Thursday, August 4, 2011

How do hotels get people to re-use the linens if they are staying multiple nights? Well, trick them, of course...Read how La Quinta did it to me.

"Help reduce the amount of water and energy we use. Place this card on your pillow and your linens will be changed daily. No card on your pillow means your linens will be changed every three days"
I took this photo at a La Quinta in College Station, Texas...Interesting lesson in incentives and how to "Nudge" people into doing something you would like them to do with an overwhelming sense of coeresion.  It is subtle but La Quinta uses a little reverse psychology to achieve a goal, financial mostly and environmentally secondarily, although La Quinta wants you to think the opposite by the way they designed the card. 

If you care about the environment then you will be pro-active in doing small things to try to make a difference--that is just the way you roll. If you don't care about the environment you won't lift a finger to do much to advance that cause. 

La Quinta requires the opposite. If your concern for the environment is greater than your concern for clean sheets everyday, then La Quinta asks you to do nothing.  No effort required and you get the same linens for 3 days. However, if your concern for clean linens is greater than your concern for the environment, then you have to DO SOMETHING to get them changed everyday.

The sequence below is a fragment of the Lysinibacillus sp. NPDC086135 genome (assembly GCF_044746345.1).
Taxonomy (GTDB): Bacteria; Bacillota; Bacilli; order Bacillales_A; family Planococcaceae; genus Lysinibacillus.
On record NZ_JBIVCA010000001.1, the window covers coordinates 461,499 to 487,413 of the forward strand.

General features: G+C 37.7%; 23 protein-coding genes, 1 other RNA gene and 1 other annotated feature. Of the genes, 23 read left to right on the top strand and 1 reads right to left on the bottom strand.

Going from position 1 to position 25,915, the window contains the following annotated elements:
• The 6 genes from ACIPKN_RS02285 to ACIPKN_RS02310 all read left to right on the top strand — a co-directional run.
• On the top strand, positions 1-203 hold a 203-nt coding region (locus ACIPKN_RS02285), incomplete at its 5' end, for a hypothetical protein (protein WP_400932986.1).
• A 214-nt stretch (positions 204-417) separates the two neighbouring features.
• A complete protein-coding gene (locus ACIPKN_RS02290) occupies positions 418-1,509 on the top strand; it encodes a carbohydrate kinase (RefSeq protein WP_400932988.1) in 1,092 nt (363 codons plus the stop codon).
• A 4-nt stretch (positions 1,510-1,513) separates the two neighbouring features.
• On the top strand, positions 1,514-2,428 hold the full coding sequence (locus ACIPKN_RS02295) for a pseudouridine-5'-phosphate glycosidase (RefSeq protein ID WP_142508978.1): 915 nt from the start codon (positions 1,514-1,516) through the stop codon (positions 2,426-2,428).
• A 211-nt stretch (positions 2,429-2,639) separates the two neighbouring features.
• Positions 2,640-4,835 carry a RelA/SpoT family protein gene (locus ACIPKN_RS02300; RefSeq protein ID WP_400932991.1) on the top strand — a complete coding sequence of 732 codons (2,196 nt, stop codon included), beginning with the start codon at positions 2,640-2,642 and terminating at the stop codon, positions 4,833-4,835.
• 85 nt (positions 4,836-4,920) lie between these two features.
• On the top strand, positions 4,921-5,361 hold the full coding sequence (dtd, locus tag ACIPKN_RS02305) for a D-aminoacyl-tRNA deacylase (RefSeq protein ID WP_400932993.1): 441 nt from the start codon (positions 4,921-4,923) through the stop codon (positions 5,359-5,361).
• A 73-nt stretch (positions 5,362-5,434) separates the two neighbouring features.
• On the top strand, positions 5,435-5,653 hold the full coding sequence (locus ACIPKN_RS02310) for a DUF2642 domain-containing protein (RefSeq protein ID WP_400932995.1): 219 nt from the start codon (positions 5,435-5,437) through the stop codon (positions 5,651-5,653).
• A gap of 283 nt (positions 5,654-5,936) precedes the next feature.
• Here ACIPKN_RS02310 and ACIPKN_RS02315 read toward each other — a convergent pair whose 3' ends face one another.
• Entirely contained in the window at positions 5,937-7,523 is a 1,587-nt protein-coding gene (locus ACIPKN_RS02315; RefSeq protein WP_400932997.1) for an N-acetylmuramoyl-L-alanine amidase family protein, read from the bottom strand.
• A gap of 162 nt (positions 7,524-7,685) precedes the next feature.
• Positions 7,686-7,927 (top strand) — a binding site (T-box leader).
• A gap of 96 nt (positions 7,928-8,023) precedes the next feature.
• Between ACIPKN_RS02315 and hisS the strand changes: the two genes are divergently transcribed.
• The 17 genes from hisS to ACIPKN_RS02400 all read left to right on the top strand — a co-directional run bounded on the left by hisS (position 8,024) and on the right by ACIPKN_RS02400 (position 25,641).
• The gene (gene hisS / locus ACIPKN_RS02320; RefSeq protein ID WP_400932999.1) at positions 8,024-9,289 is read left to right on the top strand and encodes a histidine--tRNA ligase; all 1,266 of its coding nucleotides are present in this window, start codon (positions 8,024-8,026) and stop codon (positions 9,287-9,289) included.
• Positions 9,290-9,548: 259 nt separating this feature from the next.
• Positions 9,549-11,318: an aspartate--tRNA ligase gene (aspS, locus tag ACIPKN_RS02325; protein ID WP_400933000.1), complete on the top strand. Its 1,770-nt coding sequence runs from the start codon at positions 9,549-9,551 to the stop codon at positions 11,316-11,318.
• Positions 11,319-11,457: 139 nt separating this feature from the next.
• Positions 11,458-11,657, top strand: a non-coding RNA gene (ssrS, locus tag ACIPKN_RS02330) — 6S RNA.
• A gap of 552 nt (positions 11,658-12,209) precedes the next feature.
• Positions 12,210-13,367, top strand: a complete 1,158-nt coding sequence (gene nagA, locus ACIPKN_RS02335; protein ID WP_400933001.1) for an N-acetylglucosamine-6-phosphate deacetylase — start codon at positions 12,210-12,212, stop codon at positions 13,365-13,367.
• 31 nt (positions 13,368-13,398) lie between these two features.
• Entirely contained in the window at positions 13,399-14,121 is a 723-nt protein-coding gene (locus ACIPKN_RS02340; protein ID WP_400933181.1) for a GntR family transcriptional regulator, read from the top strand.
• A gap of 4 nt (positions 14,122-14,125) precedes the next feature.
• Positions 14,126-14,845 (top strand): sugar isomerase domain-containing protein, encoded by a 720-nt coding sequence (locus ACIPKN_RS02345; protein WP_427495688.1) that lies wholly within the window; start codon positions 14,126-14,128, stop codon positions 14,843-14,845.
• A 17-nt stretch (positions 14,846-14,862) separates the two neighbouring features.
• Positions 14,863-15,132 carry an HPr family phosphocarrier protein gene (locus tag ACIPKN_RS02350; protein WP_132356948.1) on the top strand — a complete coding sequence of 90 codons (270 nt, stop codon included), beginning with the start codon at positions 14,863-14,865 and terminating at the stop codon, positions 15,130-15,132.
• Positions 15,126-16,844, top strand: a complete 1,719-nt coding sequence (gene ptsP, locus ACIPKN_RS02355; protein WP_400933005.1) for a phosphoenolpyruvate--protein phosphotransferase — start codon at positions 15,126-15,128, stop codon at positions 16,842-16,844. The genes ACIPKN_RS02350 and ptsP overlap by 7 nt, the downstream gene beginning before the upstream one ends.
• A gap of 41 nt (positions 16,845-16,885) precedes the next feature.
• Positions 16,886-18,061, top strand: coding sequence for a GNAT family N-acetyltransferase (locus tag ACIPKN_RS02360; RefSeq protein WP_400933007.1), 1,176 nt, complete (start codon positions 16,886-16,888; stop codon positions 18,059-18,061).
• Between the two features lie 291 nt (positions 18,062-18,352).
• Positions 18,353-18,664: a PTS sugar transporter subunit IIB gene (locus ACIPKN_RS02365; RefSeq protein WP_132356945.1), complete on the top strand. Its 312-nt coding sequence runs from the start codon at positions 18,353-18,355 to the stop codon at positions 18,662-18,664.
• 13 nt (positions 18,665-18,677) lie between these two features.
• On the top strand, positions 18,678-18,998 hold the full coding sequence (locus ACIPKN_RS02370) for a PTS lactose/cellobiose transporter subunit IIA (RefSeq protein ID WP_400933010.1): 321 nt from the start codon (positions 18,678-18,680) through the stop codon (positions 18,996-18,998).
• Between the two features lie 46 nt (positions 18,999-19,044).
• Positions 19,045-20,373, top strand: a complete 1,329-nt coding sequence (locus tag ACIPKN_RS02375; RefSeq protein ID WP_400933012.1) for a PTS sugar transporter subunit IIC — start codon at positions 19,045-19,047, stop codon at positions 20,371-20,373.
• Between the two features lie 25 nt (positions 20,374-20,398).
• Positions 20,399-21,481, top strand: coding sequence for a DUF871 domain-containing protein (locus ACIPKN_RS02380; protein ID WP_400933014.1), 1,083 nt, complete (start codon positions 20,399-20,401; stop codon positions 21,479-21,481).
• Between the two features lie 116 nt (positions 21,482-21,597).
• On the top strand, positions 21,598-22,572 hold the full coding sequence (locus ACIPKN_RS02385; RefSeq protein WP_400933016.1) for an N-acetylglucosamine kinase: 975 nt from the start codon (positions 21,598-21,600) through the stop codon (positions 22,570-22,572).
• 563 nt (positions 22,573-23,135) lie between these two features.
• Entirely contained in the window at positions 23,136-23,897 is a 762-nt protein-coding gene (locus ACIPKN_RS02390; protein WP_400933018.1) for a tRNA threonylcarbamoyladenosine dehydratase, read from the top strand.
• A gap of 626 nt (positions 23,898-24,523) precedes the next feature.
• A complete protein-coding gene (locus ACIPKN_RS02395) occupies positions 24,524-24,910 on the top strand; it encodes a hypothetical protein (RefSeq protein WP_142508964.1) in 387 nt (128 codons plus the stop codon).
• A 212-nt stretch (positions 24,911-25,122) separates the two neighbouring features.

I certainly understand BOTH groups of people could simply want clean linens regardless of their views on environmental issues.

I am interested in the potential response of 3 groups of people in this scenario. The first two might be alienated by the policy (for different reasons) and are certainly the outliers, but the third is the real target group, in my opinion:

(1) the environmentally conscience people who support this and will dutifully follow instructions BUT might feel a little cheated by not being able to demonstrate their commitment by not actively putting the card on the pillow ("Conspicuous Conservation"--a terrific podcast on this topic from Freakonomics).

(2) the non-environmentally conscience people who when they come back at the end of the day and curse the "damn Liberals" because they could not be bothered to put the card on the pillow but want clean linens because that it what they pay for.

(3) the "guilt-trip middle", for a lack of a better term.  As with most issues, this represents the largest number of people and are the ones you want to "nudge" in numbers that will make a difference in the bottom line AND in saving the planet.  The card is very bold in its design and you cannot miss it or avoid the message.  If La Quinta can move a good number of these people to the side of re-using linens, it can save money on the bottomline, and yes, help the planet too.

I am reading the book Nudge right now about using economic priniciples and behavioral science to get people on a micro-level to do things they might now otherwise do.  Pretty interesting and if you are interested in this type of thing I recommend it highly.
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